There has been no shortage of questions about Tesla's Autopilot software in the past few months. Spurred, in part, by a fatal crash in May, people have been wondering if the self-driving technology has been oversold and if it's ready for prime time. Tesla has always expressed confidence in Autopilot, even as it constantly referred to it as a beta product that was not meant to replace the driver. Not yet, anyway.

Over the weekend, Tesla CEO Elon Musk announced a change in the way that the radar sensors in Autopilot-equipped vehicles will operate, including the ability to sneak a peek past the car in front of you by bouncing the radar signal under it, the company wrote in a blog post. True to Tesla's cheeky nature, the post talks about the difficulty of seeing a UFO in intermittent weather, but with the improved Autopilot, "the car in front might hit the UFO in dense fog, but the Tesla will not."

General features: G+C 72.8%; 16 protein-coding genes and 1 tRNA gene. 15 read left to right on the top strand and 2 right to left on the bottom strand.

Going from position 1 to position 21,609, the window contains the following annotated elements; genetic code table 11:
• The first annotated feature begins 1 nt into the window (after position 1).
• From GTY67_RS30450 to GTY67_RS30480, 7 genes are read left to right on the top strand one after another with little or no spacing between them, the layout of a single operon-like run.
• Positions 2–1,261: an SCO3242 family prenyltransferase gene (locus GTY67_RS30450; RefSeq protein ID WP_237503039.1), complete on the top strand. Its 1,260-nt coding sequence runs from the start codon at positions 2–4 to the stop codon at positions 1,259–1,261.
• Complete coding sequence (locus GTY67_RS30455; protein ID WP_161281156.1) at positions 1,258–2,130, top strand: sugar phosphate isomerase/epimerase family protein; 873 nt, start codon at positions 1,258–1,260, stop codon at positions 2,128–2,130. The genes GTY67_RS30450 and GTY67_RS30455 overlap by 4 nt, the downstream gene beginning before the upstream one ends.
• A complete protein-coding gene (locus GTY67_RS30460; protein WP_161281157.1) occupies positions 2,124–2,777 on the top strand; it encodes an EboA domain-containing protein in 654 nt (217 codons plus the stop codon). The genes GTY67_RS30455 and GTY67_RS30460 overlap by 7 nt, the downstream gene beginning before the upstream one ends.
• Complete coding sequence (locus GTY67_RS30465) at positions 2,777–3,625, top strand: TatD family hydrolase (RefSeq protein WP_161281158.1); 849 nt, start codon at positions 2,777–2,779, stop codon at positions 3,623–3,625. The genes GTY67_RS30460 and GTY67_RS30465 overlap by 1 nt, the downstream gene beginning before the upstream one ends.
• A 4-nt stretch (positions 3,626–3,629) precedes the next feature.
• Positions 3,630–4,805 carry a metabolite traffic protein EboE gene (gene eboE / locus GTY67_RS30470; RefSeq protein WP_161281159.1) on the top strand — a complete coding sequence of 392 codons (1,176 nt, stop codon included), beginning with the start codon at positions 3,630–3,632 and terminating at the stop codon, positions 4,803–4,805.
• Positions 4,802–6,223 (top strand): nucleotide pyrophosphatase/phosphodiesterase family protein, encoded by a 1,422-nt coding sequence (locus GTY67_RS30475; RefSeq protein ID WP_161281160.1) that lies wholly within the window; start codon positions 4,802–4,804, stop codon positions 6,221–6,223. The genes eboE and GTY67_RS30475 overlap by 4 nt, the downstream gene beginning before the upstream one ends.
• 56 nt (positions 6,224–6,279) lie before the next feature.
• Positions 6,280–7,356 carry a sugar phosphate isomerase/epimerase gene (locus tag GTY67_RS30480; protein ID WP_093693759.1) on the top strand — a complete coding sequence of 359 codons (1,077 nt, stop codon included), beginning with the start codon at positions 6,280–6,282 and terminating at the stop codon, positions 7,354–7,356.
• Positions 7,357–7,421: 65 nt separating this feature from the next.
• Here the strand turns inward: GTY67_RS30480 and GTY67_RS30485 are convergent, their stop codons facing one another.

The upgraded Autopilot does not require more sensors (and still no lidar), just an upgrade to Version 8 of the software (which can be done over-the-air). This update brings "more advanced signal processing" to the car, which allows the system to better identify the things in the world around it, like metal cans on the road, signs, UFOs. The update is a shift away from relying mostly on the primary camera and image processing system and using radar only as a supplement. Another big change is that Autosteer might take over the car if it detects that the probability of a collision is 100 percent.

And it's hard to not appreciate this last line in the press release/blog post. After listing over a dozen other changes to the system, the company says there are also, "approximately 200 small enhancements that aren't worth a bullet point." Nice.

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